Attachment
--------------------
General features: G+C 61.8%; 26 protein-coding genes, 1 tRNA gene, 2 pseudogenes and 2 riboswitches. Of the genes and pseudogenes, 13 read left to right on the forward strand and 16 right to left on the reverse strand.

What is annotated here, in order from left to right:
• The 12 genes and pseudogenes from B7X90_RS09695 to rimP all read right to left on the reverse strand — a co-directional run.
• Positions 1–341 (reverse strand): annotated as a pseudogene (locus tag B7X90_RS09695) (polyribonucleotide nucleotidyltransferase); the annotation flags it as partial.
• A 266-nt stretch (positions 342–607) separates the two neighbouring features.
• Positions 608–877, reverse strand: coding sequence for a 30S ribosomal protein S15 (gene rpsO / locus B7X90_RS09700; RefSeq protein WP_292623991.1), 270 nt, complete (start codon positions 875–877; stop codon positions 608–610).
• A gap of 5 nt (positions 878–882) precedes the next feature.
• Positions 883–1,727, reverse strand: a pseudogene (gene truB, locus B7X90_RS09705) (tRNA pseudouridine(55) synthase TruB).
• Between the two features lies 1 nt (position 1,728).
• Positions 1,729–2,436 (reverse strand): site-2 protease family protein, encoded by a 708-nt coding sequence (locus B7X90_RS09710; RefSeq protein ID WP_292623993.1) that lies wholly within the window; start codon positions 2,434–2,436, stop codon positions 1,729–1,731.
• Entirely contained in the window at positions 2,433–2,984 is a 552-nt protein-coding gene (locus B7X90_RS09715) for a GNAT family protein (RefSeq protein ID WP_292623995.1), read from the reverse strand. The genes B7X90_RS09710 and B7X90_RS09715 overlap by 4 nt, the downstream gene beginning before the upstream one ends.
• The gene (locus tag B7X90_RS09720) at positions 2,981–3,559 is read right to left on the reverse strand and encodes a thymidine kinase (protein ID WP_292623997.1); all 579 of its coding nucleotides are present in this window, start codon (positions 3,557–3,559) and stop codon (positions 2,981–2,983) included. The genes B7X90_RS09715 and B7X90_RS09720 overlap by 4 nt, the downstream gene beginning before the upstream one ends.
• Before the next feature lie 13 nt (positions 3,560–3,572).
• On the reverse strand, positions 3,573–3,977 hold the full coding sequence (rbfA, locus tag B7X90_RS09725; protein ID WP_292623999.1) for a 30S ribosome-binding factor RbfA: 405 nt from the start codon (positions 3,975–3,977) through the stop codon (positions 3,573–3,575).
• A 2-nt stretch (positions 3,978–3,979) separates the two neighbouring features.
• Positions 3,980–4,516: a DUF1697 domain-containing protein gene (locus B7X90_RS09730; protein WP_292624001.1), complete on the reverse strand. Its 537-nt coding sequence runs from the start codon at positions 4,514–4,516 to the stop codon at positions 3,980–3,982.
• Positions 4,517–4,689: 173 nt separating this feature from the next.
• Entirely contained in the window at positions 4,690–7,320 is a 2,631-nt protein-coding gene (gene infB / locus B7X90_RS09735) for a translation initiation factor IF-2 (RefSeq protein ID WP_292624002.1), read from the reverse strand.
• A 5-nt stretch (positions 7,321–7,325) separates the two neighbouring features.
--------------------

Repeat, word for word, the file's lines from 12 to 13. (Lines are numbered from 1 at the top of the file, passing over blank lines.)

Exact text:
• The gene (locus tag B7X90_RS09720) at positions 2,981–3,559 is read right to left on the reverse strand and encodes a thymidine kinase (protein ID WP_292623997.1); all 579 of its coding nucleotides are present in this window, start codon (positions 3,557–3,559) and stop codon (positions 2,981–2,983) included. The genes B7X90_RS09715 and B7X90_RS09720 overlap by 4 nt, the downstream gene beginning before the upstream one ends.
• Before the next feature lie 13 nt (positions 3,560–3,572).